Presentation Title

Preaching the Same Message: Economic Populism On Both Sides of the Atlantic

Project Type

Faculty Scholarship

Scholarship Domain(s)

Scholarship of Interdisciplinary Integration, Scholarship of Faith Integration

Presentation Type

Presentation

Abstract

In a lecture delivered at Illinois Wesleyan University three years ago, Gro Harlem Brundtland, the former Prime Minister of Norway and Director-General of the World Health Organization, observed that Americans who maintain that “Washington is the problem,” and Europeans who assert that “Brussels is the problem,” are essentially making the same argument. Since the global financial crisis of the late 2000’s, many discussions of economic policy around the world have centered around the rise of “populist” sentiments. Examples of these developments would include the “Brexit” process in the United Kingdom, the "America First” agenda of the Trump Administration in the United States, and the relative success of “Euroskeptic” parties, at both ends of the ideological spectrum, in last year’s elections for the European Parliament.

This presentation will seek to explore the economic manifestations of the shift towards populism and nationalism in the United States and parts of Europe, examining their similarities as well as their differences. Drawing upon survey data and statistical results that have been presented in recent journal articles, there will be a consideration of the alternative responses of various Christian bodies, to these developments, on both continents, as well as the possible rationale(s) for these differences. This session will conclude, prior to a question-and-answer session involving the audience, with an argument in favor of the continued relevance of the legacy of “Christian internationalism” to contemporary questions of global political economy.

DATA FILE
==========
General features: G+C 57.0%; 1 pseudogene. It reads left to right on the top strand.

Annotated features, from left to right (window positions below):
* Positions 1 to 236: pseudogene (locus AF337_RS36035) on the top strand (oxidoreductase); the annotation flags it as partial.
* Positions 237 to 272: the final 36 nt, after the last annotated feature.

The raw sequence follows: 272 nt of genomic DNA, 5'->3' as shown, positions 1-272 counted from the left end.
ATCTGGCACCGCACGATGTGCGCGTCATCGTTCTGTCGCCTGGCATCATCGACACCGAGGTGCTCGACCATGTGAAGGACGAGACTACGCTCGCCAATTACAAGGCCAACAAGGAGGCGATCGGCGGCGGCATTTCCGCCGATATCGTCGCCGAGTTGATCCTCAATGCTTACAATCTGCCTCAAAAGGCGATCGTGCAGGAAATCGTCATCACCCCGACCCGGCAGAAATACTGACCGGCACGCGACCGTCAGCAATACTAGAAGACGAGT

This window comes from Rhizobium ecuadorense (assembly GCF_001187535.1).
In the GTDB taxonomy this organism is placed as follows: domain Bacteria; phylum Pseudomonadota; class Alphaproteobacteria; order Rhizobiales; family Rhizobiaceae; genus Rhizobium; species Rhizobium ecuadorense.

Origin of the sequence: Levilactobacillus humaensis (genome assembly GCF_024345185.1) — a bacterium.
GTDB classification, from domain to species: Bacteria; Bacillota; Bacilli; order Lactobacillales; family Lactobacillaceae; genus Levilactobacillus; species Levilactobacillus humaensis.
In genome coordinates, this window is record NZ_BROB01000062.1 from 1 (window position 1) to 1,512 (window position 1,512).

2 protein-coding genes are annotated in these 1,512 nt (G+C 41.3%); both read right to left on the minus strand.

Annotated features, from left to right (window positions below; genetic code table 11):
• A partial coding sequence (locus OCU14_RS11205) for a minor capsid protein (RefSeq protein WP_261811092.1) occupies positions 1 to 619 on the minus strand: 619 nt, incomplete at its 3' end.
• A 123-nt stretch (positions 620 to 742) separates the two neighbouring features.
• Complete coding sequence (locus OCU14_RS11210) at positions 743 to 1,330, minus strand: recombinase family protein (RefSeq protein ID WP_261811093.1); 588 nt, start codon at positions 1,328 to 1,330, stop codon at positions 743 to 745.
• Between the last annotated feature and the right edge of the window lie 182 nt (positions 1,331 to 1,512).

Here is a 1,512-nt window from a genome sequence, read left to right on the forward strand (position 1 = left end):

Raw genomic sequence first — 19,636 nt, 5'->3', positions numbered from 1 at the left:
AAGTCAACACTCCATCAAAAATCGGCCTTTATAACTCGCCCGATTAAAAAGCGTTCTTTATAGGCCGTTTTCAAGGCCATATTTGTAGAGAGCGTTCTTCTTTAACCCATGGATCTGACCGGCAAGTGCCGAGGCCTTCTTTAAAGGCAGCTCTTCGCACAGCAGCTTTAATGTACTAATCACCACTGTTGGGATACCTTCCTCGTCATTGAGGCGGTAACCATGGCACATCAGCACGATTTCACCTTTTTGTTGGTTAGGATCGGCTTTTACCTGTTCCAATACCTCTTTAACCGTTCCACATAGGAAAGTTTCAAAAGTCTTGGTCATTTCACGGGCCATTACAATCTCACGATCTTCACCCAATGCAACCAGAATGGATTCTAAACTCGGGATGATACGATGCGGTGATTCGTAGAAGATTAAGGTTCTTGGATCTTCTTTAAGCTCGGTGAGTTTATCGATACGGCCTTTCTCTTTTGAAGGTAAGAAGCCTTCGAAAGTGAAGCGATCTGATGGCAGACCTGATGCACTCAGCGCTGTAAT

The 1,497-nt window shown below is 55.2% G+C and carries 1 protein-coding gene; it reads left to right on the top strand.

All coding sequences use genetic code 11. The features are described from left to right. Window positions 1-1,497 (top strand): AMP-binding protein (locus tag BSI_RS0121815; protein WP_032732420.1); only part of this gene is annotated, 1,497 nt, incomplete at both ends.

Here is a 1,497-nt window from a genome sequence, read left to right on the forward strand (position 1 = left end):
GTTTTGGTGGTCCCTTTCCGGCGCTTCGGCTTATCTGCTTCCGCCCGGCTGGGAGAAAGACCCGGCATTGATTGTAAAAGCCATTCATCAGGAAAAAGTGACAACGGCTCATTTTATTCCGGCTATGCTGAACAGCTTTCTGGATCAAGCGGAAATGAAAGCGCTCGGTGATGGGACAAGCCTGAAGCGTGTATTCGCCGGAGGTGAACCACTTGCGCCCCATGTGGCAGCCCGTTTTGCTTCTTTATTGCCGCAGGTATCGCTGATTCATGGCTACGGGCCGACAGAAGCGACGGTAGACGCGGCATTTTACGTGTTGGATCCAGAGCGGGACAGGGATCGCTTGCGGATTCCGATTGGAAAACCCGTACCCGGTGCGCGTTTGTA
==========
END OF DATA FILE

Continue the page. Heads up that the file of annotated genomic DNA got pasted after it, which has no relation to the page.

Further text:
Permission type

Creative Commons Attribution 4.0 License
This work is licensed under a Creative Commons Attribution 4.0 License.

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Apr 14th, 1:50 PM Apr 14th, 2:10 PM

Preaching the Same Message: Economic Populism On Both Sides of the Atlantic

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In a lecture delivered at Illinois Wesleyan University three years ago, Gro Harlem Brundtland, the former Prime Minister of Norway and Director-General of the World Health Organization, observed that Americans who maintain that “Washington is the problem,” and Europeans who assert that “Brussels is the problem,” are essentially making the same argument. Since the global financial crisis of the late 2000’s, many discussions of economic policy around the world have centered around the rise of “populist” sentiments. Examples of these developments would include the “Brexit” process in the United Kingdom, the "America First” agenda of the Trump Administration in the United States, and the relative success of “Euroskeptic” parties, at both ends of the ideological spectrum, in last year’s elections for the European Parliament.

This presentation will seek to explore the economic manifestations of the shift towards populism and nationalism in the United States and parts of Europe, examining their similarities as well as their differences. Drawing upon survey data and statistical results that have been presented in recent journal articles, there will be a consideration of the alternative responses of various Christian bodies, to these developments, on both continents, as well as the possible rationale(s) for these differences. This session will conclude, prior to a question-and-answer session involving the audience, with an argument in favor of the continued relevance of the legacy of “Christian internationalism” to contemporary questions of global political economy.